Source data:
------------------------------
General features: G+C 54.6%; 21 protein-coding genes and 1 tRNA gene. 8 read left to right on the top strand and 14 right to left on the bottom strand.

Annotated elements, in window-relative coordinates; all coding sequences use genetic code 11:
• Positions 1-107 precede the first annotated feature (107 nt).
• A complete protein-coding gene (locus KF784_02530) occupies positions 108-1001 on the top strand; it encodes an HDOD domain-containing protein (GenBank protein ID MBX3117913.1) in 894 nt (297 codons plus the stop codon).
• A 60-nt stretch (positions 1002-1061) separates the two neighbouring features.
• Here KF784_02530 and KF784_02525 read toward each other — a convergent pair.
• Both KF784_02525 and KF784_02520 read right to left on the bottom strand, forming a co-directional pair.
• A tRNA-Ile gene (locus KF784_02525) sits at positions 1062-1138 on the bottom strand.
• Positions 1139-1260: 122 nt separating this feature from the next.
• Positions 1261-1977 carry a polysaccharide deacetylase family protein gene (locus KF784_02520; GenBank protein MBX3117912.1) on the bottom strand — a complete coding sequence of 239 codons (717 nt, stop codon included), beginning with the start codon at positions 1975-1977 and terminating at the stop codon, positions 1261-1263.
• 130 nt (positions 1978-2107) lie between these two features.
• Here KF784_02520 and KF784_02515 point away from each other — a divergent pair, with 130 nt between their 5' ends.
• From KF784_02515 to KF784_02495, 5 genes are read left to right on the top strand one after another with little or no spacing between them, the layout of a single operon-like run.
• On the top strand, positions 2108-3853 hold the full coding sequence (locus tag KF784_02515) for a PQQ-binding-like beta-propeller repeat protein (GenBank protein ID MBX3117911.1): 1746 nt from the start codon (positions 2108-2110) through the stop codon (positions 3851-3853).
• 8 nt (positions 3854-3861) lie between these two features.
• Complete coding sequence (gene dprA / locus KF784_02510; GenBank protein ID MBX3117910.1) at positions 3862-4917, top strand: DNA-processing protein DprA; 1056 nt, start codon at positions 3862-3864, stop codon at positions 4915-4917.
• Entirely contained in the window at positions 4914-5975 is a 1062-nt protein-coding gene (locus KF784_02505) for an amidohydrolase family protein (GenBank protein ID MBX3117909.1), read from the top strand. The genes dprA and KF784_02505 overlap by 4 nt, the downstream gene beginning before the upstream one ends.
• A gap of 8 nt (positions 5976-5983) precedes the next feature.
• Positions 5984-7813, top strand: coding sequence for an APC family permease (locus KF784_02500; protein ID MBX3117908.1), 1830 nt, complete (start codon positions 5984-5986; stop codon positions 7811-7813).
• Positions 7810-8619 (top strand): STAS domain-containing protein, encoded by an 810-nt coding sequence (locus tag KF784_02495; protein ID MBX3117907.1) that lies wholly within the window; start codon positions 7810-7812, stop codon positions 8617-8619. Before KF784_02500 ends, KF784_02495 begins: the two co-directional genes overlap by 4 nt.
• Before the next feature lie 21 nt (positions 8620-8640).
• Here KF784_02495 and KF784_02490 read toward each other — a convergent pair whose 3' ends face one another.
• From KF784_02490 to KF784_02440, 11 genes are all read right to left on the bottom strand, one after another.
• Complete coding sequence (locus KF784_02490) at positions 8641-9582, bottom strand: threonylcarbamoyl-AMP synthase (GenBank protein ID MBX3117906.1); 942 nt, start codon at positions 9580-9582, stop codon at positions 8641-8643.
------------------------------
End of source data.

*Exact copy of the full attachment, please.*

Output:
General features: G+C 54.6%; 21 protein-coding genes and 1 tRNA gene. 8 read left to right on the top strand and 14 right to left on the bottom strand.

Annotated elements, in window-relative coordinates; all coding sequences use genetic code 11:
• Positions 1-107 precede the first annotated feature (107 nt).
• A complete protein-coding gene (locus KF784_02530) occupies positions 108-1001 on the top strand; it encodes an HDOD domain-containing protein (GenBank protein ID MBX3117913.1) in 894 nt (297 codons plus the stop codon).
• A 60-nt stretch (positions 1002-1061) separates the two neighbouring features.
• Here KF784_02530 and KF784_02525 read toward each other — a convergent pair.
• Both KF784_02525 and KF784_02520 read right to left on the bottom strand, forming a co-directional pair.
• A tRNA-Ile gene (locus KF784_02525) sits at positions 1062-1138 on the bottom strand.
• Positions 1139-1260: 122 nt separating this feature from the next.
• Positions 1261-1977 carry a polysaccharide deacetylase family protein gene (locus KF784_02520; GenBank protein MBX3117912.1) on the bottom strand — a complete coding sequence of 239 codons (717 nt, stop codon included), beginning with the start codon at positions 1975-1977 and terminating at the stop codon, positions 1261-1263.
• 130 nt (positions 1978-2107) lie between these two features.
• Here KF784_02520 and KF784_02515 point away from each other — a divergent pair, with 130 nt between their 5' ends.
• From KF784_02515 to KF784_02495, 5 genes are read left to right on the top strand one after another with little or no spacing between them, the layout of a single operon-like run.
• On the top strand, positions 2108-3853 hold the full coding sequence (locus tag KF784_02515) for a PQQ-binding-like beta-propeller repeat protein (GenBank protein ID MBX3117911.1): 1746 nt from the start codon (positions 2108-2110) through the stop codon (positions 3851-3853).
• 8 nt (positions 3854-3861) lie between these two features.
• Complete coding sequence (gene dprA / locus KF784_02510; GenBank protein ID MBX3117910.1) at positions 3862-4917, top strand: DNA-processing protein DprA; 1056 nt, start codon at positions 3862-3864, stop codon at positions 4915-4917.
• Entirely contained in the window at positions 4914-5975 is a 1062-nt protein-coding gene (locus KF784_02505) for an amidohydrolase family protein (GenBank protein ID MBX3117909.1), read from the top strand. The genes dprA and KF784_02505 overlap by 4 nt, the downstream gene beginning before the upstream one ends.
• A gap of 8 nt (positions 5976-5983) precedes the next feature.
• Positions 5984-7813, top strand: coding sequence for an APC family permease (locus KF784_02500; protein ID MBX3117908.1), 1830 nt, complete (start codon positions 5984-5986; stop codon positions 7811-7813).
• Positions 7810-8619 (top strand): STAS domain-containing protein, encoded by an 810-nt coding sequence (locus tag KF784_02495; protein ID MBX3117907.1) that lies wholly within the window; start codon positions 7810-7812, stop codon positions 8617-8619. Before KF784_02500 ends, KF784_02495 begins: the two co-directional genes overlap by 4 nt.
• Before the next feature lie 21 nt (positions 8620-8640).
• Here KF784_02495 and KF784_02490 read toward each other — a convergent pair whose 3' ends face one another.
• From KF784_02490 to KF784_02440, 11 genes are all read right to left on the bottom strand, one after another.
• Complete coding sequence (locus KF784_02490) at positions 8641-9582, bottom strand: threonylcarbamoyl-AMP synthase (GenBank protein ID MBX3117906.1); 942 nt, start codon at positions 9580-9582, stop codon at positions 8641-8643.